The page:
Parsing Dates from a String and Formatting

· 190 words · 1 minute read

We almost touched on this in our post about unix time - but in this post we look at how to take an arbritary date in string format and converted it into a meaningful date in the format we want. This uses two important functions, Parse and Format, within the time package.

The parse function is interesting because unlike some programming languages, to parse a date you don’t specify the date using letters (Y-m-d for example) but use a real time, this time in fact: 2006-01-02T15:04:05+07:00.

package main

import (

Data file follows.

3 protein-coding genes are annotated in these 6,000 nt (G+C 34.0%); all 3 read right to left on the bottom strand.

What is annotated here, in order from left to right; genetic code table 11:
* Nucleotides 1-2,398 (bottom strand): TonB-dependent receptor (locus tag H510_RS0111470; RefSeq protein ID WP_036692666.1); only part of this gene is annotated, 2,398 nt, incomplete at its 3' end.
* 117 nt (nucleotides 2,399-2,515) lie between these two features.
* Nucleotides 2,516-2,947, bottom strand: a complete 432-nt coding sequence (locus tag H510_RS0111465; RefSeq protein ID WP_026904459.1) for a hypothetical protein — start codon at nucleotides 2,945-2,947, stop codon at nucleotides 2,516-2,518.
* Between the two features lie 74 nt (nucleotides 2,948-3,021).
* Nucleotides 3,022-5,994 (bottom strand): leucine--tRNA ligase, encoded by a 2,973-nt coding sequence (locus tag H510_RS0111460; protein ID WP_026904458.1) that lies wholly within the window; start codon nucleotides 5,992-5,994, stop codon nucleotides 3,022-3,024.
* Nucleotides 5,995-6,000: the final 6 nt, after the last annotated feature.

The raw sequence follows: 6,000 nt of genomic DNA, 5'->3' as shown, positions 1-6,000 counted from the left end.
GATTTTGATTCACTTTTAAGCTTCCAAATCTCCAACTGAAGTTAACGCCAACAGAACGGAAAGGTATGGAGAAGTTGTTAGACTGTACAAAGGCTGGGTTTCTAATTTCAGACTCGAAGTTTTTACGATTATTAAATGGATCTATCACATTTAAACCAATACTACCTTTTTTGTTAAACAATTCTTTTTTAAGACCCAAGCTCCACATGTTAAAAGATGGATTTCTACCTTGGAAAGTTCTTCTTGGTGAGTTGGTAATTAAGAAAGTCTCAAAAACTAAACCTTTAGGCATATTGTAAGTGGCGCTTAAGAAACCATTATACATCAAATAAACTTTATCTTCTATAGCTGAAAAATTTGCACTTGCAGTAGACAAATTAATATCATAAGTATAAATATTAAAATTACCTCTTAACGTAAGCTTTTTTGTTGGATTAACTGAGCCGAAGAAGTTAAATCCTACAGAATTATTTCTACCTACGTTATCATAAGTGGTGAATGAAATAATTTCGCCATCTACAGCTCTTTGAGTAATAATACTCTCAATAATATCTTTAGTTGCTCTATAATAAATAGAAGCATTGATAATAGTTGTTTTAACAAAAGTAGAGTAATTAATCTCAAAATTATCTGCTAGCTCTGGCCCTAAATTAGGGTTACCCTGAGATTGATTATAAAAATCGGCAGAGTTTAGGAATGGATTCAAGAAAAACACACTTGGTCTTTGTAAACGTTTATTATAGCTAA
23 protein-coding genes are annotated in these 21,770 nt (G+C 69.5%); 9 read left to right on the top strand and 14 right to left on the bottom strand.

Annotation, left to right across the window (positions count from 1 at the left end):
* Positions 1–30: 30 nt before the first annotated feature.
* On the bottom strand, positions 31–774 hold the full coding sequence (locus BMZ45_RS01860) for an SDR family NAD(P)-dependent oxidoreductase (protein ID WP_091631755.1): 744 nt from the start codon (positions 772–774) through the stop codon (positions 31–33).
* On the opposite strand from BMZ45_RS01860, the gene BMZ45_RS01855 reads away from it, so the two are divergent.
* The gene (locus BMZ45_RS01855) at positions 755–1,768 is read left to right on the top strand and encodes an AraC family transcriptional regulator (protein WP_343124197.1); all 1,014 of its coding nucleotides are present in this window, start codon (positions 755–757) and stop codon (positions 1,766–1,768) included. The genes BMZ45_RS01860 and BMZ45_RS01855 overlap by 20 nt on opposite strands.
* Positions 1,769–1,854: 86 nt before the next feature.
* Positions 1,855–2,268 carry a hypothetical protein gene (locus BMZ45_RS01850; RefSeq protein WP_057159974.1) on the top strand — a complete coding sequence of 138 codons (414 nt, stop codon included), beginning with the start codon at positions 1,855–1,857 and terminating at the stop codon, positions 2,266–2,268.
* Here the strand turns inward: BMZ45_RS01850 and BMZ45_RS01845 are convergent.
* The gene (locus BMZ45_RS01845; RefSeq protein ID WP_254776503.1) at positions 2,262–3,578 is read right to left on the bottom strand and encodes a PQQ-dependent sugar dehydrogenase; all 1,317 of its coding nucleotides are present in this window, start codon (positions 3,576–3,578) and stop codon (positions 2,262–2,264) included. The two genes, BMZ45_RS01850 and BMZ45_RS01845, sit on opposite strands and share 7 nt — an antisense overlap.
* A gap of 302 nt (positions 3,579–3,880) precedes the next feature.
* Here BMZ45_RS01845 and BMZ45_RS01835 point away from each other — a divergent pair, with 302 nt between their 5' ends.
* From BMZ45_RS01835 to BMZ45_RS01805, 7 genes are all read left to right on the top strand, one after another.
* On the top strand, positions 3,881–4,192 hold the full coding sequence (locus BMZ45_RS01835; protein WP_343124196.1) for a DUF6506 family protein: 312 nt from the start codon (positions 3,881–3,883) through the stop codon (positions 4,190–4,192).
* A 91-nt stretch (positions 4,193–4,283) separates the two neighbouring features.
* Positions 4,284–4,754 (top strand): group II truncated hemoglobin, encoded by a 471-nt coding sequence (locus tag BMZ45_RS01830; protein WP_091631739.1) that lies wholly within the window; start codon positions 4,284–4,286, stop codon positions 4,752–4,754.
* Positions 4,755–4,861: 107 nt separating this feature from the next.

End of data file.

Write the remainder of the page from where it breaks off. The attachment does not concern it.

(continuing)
func main() {

    // The date we're trying to parse, work with and format
    myDateString := "2018-01-20 04:35"
    fmt.Println("My Starting Date:\t", myDateString)

    // Parse the date string into Go's time object
    // The 1st param specifies the format, where the digits must follow a set structure, like below:
    // 2006-01-02T15:04:05+07:00
    myDate, err := time.Parse("2006-01-02 15:04", myDateString)
    if err != nil {

    // Another Example:
    // myDateString := "01-01-2018"
    // myDate, err := time.Parse("02-01-2006", myDateString)

    // Format uses the same formatting style as parse, or we can use a pre-made constant
    fmt.Println("My Date Reformatted:\t", myDate.Format(time.RFC822))

parsing dates example

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Author:  Edd Turtle

Edd is the Lead Developer at Hoowla, a prop-tech startup, where he spends much of his time working on production-ready Go and PHP code. He loves coding, but also enjoys cycling and camping in his spare time.

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